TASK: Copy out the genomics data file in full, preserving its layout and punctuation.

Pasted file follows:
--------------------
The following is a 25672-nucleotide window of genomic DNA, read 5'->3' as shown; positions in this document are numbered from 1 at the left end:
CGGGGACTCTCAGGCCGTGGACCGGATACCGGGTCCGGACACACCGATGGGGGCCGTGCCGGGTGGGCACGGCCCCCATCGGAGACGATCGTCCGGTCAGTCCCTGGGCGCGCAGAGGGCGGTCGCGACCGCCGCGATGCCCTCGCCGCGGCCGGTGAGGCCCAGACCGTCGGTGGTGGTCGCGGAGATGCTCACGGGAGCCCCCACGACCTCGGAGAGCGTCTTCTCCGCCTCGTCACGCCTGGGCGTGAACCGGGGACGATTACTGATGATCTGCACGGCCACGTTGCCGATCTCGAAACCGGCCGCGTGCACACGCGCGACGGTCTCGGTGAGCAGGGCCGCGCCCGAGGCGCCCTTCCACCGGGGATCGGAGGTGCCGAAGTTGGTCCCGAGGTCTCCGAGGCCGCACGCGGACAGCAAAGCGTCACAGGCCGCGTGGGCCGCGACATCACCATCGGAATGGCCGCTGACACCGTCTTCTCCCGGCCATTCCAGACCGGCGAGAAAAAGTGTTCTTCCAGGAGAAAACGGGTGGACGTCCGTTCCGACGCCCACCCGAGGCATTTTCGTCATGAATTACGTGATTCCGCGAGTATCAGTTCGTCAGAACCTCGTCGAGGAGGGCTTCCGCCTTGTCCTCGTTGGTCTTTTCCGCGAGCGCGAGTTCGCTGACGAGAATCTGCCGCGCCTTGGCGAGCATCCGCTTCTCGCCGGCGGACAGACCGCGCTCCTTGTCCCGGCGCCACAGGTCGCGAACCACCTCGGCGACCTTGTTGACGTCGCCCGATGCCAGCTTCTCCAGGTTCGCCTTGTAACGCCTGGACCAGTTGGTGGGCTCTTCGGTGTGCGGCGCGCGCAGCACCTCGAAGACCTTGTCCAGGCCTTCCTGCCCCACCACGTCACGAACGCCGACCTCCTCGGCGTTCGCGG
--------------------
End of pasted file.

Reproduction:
The following is a 25672-nucleotide window of genomic DNA, read 5'->3' as shown; positions in this document are numbered from 1 at the left end:
CGGGGACTCTCAGGCCGTGGACCGGATACCGGGTCCGGACACACCGATGGGGGCCGTGCCGGGTGGGCACGGCCCCCATCGGAGACGATCGTCCGGTCAGTCCCTGGGCGCGCAGAGGGCGGTCGCGACCGCCGCGATGCCCTCGCCGCGGCCGGTGAGGCCCAGACCGTCGGTGGTGGTCGCGGAGATGCTCACGGGAGCCCCCACGACCTCGGAGAGCGTCTTCTCCGCCTCGTCACGCCTGGGCGTGAACCGGGGACGATTACTGATGATCTGCACGGCCACGTTGCCGATCTCGAAACCGGCCGCGTGCACACGCGCGACGGTCTCGGTGAGCAGGGCCGCGCCCGAGGCGCCCTTCCACCGGGGATCGGAGGTGCCGAAGTTGGTCCCGAGGTCTCCGAGGCCGCACGCGGACAGCAAAGCGTCACAGGCCGCGTGGGCCGCGACATCACCATCGGAATGGCCGCTGACACCGTCTTCTCCCGGCCATTCCAGACCGGCGAGAAAAAGTGTTCTTCCAGGAGAAAACGGGTGGACGTCCGTTCCGACGCCCACCCGAGGCATTTTCGTCATGAATTACGTGATTCCGCGAGTATCAGTTCGTCAGAACCTCGTCGAGGAGGGCTTCCGCCTTGTCCTCGTTGGTCTTTTCCGCGAGCGCGAGTTCGCTGACGAGAATCTGCCGCGCCTTGGCGAGCATCCGCTTCTCGCCGGCGGACAGACCGCGCTCCTTGTCCCGGCGCCACAGGTCGCGAACCACCTCGGCGACCTTGTTGACGTCGCCCGATGCCAGCTTCTCCAGGTTCGCCTTGTAACGCCTGGACCAGTTGGTGGGCTCTTCGGTGTGCGGCGCGCGCAGCACCTCGAAGACCTTGTCCAGGCCTTCCTGCCCCACCACGTCACGAACGCCGACCTCCTCGGCGTTCGCGG